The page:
“Everybody has their own perceptions about young alumni, which we define as anyone who’s graduated within the last 10 years. We took a focused look at this particular group and their engagement scoring. We expected them to be less engaged alums, but as we went through our scoring, we were surprised to find that they were much more engaged than we thought they were.”
Q. Why the disconnect between perception and reality?
“One of the reasons was email open rates. We've heard from several different schools that are giving up on emailing young alumni. But we found that they were actually on par with the average alum. Also, as we dug into it a little bit more, we found that they were coming to a lot of events. Now that we know that, we’re less worried about the fact that they don't open email because we see this other engagement.”
Q. What other uses has Miami found for engagement scores?
“We’ve been able to determine our most engaged cities, which can really help you if you're trying to decide where to hold an alumni event.
We can also determine things like ‘best majors.’ If you're trying to figure out what messages you might want to send to alums of a particular major, or if you're trying to decide if you should do an event for a particular school, you can actually use these scores to determine your more engaged groups. You can do the same with activity groups, like associated student government or the marching band.
We are also using engagement scores to help us measure the return from our alumni events and programs. We analyze the changes in engagement scores six to twelve months following the event to understand the influence and impact of our programs.
These are just a few ways that you can target groups. The more you use these engagement scores, the more uses you’ll find for them.”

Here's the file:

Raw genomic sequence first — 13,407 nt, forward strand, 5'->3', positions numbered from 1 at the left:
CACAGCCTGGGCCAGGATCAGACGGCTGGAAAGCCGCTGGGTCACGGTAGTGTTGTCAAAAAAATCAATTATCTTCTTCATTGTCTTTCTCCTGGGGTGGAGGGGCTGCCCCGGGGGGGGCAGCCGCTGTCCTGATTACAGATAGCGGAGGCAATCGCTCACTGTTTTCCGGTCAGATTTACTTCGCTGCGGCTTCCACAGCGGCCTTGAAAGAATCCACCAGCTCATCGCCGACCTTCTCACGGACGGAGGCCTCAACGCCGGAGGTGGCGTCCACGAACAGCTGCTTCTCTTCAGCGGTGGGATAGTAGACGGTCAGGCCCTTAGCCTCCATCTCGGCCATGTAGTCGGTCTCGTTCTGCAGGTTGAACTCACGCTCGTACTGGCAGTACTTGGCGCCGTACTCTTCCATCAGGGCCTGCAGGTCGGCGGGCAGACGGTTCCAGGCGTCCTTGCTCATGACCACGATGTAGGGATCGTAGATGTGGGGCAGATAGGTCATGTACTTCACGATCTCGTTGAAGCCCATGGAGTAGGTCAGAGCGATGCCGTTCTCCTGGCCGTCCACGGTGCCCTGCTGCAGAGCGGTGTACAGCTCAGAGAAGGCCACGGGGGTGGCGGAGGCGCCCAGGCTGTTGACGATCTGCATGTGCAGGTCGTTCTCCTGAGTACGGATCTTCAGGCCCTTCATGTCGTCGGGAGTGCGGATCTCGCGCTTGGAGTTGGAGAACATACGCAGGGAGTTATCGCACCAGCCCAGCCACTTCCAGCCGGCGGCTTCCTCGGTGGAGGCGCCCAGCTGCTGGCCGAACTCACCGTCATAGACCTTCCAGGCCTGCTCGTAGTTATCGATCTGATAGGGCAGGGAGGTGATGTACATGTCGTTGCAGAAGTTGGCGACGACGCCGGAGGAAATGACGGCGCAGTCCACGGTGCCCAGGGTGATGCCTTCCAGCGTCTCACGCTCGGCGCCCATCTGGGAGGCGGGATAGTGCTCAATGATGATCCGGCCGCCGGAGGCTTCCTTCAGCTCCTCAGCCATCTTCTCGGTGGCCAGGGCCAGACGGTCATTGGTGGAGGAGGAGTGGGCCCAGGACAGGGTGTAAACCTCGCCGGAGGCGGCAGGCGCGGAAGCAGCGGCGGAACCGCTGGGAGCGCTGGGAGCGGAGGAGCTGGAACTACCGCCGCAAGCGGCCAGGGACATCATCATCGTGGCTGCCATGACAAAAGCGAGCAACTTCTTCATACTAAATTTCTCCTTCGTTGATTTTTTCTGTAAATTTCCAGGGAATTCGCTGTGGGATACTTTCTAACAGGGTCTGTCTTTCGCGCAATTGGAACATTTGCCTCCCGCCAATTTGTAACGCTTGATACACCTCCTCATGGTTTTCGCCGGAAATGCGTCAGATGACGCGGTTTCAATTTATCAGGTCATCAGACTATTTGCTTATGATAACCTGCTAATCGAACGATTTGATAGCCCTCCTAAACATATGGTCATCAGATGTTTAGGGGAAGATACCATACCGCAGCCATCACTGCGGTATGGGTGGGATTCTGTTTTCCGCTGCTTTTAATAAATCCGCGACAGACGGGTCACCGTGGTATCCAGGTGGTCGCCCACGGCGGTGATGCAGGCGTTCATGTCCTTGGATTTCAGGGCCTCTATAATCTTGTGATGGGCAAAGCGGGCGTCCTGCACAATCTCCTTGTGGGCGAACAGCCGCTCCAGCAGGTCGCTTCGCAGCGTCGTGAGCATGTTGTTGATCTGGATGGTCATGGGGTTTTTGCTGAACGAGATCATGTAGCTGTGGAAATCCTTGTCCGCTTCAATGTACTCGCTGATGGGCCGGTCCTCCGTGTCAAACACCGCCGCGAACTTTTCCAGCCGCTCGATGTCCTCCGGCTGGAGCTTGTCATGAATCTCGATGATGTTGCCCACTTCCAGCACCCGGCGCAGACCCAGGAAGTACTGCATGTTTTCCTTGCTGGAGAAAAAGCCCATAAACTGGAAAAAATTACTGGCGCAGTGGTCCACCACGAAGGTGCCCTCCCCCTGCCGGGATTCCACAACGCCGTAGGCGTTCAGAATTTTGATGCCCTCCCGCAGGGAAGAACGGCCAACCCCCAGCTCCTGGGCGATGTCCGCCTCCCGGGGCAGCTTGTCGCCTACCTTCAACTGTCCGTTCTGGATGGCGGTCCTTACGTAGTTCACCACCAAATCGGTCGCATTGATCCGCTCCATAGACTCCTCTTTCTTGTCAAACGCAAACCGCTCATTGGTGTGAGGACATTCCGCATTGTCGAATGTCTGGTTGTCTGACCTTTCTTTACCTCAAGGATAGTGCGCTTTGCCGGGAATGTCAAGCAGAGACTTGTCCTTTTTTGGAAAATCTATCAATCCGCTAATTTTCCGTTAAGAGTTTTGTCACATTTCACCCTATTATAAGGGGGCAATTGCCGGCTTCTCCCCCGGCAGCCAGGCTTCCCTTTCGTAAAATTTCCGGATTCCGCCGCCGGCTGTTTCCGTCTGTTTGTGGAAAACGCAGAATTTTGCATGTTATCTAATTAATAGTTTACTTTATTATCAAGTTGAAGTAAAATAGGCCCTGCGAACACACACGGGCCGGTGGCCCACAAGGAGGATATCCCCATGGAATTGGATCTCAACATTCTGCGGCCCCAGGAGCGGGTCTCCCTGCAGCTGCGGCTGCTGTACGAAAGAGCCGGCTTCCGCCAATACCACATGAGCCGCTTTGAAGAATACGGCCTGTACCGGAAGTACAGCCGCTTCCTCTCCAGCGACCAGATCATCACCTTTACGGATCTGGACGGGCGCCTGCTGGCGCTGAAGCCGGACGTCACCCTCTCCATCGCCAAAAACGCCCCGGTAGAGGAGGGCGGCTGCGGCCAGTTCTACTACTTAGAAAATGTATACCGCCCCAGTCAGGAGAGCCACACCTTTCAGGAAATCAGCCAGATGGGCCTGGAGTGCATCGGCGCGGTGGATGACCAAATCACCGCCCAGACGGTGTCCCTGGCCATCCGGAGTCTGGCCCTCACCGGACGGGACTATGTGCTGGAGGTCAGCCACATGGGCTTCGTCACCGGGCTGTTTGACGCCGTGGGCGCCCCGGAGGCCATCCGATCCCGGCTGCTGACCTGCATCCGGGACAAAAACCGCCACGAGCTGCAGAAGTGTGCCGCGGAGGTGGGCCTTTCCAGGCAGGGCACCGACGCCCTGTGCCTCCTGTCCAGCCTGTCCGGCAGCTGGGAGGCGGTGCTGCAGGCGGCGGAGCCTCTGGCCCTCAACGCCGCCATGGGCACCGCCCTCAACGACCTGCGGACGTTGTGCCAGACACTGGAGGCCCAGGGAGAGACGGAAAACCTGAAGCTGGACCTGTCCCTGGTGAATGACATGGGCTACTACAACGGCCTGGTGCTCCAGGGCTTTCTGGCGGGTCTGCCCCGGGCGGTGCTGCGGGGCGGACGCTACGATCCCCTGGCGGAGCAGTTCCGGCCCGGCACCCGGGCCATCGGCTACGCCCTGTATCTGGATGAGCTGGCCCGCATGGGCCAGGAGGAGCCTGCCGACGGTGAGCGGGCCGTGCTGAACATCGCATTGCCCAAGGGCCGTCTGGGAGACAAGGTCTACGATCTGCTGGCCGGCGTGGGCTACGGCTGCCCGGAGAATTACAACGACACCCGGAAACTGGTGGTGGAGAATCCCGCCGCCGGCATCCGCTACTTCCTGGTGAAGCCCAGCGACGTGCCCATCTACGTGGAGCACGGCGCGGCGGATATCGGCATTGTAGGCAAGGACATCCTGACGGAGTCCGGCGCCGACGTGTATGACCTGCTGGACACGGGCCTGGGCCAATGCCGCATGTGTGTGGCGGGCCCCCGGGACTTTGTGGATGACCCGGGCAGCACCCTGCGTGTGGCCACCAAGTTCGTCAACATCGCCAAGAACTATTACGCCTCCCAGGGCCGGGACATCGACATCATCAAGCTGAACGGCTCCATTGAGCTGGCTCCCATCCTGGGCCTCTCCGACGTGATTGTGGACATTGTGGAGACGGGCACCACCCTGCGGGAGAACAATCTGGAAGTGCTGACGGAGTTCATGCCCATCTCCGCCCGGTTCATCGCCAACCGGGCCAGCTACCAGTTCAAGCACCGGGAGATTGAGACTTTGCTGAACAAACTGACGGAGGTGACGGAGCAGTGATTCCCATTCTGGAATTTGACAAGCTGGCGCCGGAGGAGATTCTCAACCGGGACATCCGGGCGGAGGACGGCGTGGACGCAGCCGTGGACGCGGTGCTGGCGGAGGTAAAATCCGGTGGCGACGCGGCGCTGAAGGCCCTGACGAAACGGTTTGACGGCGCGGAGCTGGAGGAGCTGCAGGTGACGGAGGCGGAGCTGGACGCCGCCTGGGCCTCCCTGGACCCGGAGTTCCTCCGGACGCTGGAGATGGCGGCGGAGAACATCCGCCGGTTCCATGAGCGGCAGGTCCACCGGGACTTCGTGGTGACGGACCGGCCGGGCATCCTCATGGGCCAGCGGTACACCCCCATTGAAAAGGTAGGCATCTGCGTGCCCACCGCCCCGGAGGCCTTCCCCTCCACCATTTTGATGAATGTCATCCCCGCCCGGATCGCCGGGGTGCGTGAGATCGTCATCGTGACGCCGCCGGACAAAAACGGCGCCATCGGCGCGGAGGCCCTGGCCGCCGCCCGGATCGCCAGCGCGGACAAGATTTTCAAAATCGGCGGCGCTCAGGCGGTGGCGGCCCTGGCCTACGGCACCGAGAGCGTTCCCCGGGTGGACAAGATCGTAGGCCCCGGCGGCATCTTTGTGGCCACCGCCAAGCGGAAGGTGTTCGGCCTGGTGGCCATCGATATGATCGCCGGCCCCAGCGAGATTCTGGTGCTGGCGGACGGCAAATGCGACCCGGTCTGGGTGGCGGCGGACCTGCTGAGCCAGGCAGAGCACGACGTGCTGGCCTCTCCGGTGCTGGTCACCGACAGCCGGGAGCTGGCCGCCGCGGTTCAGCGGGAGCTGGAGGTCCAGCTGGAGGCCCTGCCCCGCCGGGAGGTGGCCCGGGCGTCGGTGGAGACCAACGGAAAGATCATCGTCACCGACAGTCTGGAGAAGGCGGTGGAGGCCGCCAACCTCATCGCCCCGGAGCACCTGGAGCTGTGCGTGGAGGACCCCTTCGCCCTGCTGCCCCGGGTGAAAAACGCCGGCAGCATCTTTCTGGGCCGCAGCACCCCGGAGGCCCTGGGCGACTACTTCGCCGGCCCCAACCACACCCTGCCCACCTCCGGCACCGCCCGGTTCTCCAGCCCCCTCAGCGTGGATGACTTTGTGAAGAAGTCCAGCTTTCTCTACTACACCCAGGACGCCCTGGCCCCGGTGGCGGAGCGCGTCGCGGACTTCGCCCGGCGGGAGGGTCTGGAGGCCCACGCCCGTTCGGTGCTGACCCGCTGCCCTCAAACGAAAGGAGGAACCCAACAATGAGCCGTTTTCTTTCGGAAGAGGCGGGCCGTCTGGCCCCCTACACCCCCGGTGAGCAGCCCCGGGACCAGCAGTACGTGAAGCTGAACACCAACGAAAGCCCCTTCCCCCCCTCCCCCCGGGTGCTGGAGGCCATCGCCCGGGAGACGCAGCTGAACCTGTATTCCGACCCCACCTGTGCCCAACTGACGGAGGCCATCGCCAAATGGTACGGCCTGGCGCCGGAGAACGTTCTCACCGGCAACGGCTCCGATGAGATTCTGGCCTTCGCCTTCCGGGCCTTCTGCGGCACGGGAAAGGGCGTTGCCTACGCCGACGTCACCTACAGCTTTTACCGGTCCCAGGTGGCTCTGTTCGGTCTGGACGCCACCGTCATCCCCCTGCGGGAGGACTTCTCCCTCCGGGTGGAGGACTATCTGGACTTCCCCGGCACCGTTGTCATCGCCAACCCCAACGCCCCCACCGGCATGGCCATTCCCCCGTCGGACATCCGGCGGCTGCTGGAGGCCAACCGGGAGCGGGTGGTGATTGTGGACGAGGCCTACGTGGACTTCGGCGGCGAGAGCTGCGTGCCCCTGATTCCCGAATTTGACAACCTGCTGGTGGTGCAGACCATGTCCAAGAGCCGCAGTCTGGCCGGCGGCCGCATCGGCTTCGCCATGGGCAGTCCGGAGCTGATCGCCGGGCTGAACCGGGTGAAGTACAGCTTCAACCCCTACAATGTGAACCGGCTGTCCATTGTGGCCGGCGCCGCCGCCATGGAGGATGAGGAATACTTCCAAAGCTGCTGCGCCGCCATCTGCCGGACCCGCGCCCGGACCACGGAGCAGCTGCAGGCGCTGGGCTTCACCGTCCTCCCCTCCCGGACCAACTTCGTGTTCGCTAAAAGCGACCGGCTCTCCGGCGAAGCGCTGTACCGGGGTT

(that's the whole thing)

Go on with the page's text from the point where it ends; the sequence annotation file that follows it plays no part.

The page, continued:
Q. What are your top tips for engagement scoring?
1. Clarify your goals
“Know why you’re creating your engagement scoring model and what you’re trying to do with that information. In our case, we were specifically focused on our alumni association engagement and really wanted to determine who was and was not engaged so we could create different groups for more targeted communications. That way, instead of saturating our communications with general messaging, we were able to change our messaging to say things like, ‘Hey, we missed you,’ ‘Wish we could get you back,’ or ‘We’re glad you're already engaged with us and we appreciate that.’"
2. Establish common definitions
“People were always asking us, ‘Can I have the best marketing majors’ or ‘the best 200 people to form the Associated Student Government’? And, of course, my followup would be ‘What do you mean by ‘best?’ Everybody has their own definition of what ’best’ means. Scoring gives us better indication of who our more engaged constituents are.”